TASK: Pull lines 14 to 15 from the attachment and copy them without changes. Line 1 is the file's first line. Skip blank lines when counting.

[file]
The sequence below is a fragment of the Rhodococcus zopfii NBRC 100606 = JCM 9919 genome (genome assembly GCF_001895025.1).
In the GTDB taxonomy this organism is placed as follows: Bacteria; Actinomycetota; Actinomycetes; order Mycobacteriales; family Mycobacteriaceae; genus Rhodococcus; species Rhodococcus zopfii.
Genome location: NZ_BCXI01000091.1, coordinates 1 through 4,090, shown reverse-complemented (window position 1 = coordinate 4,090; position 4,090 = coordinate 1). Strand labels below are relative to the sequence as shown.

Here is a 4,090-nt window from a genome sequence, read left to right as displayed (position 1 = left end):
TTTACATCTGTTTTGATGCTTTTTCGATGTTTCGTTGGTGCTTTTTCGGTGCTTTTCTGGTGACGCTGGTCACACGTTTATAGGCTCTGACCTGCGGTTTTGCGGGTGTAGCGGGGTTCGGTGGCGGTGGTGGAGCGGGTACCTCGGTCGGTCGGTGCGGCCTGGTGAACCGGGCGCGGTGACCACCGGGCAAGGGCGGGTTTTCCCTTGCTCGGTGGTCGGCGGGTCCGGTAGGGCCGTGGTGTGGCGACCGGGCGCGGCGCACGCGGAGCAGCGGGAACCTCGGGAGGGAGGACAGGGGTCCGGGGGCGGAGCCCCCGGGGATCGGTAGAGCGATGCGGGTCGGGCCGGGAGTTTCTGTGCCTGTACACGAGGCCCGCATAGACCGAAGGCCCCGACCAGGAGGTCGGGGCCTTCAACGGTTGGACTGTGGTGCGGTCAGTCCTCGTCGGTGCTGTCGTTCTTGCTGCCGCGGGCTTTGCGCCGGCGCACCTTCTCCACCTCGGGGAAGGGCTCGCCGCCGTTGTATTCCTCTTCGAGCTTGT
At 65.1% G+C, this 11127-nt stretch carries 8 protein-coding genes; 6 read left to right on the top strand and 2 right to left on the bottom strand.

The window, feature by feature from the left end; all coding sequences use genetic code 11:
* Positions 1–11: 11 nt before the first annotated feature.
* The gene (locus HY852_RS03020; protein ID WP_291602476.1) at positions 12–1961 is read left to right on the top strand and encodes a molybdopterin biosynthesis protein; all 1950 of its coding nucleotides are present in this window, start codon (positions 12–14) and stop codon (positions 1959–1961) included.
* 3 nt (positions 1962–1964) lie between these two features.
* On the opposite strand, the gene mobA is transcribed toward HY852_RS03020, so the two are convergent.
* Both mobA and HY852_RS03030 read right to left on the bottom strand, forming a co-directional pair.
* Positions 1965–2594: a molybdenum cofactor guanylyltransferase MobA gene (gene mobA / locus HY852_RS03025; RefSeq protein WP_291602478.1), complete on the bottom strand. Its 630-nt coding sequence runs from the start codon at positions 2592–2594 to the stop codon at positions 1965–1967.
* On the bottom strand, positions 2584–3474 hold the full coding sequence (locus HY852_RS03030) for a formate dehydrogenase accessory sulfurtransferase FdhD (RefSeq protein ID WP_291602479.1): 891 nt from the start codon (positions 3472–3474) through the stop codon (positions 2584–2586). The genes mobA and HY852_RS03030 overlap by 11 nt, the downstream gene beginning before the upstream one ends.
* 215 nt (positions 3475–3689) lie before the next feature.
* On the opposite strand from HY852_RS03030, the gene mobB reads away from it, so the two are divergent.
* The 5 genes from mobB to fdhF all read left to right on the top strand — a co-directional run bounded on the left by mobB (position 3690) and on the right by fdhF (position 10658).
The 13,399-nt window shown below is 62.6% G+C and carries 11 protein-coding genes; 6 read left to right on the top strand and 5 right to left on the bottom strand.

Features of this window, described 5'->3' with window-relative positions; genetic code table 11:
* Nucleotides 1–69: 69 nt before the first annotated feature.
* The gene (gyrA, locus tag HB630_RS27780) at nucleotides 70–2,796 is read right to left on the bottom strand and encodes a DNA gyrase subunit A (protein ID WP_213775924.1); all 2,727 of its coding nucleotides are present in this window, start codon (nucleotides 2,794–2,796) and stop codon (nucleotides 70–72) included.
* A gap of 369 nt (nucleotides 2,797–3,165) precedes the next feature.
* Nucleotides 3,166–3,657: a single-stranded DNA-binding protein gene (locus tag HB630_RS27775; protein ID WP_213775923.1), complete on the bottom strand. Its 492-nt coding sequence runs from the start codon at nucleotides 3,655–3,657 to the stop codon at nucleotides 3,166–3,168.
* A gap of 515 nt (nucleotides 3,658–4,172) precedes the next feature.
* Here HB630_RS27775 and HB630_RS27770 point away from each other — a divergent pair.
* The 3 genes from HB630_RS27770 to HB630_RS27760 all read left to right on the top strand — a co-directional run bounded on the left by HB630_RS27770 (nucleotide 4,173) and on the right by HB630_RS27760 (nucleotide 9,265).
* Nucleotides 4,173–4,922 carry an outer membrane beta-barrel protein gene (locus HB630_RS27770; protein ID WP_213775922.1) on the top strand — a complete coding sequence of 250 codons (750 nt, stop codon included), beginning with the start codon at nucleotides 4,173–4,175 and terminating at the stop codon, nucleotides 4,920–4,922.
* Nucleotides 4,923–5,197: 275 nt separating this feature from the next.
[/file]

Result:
* On the bottom strand, positions 2584–3474 hold the full coding sequence (locus HY852_RS03030) for a formate dehydrogenase accessory sulfurtransferase FdhD (RefSeq protein ID WP_291602479.1): 891 nt from the start codon (positions 3472–3474) through the stop codon (positions 2584–2586). The genes mobA and HY852_RS03030 overlap by 11 nt, the downstream gene beginning before the upstream one ends.
* 215 nt (positions 3475–3689) lie before the next feature.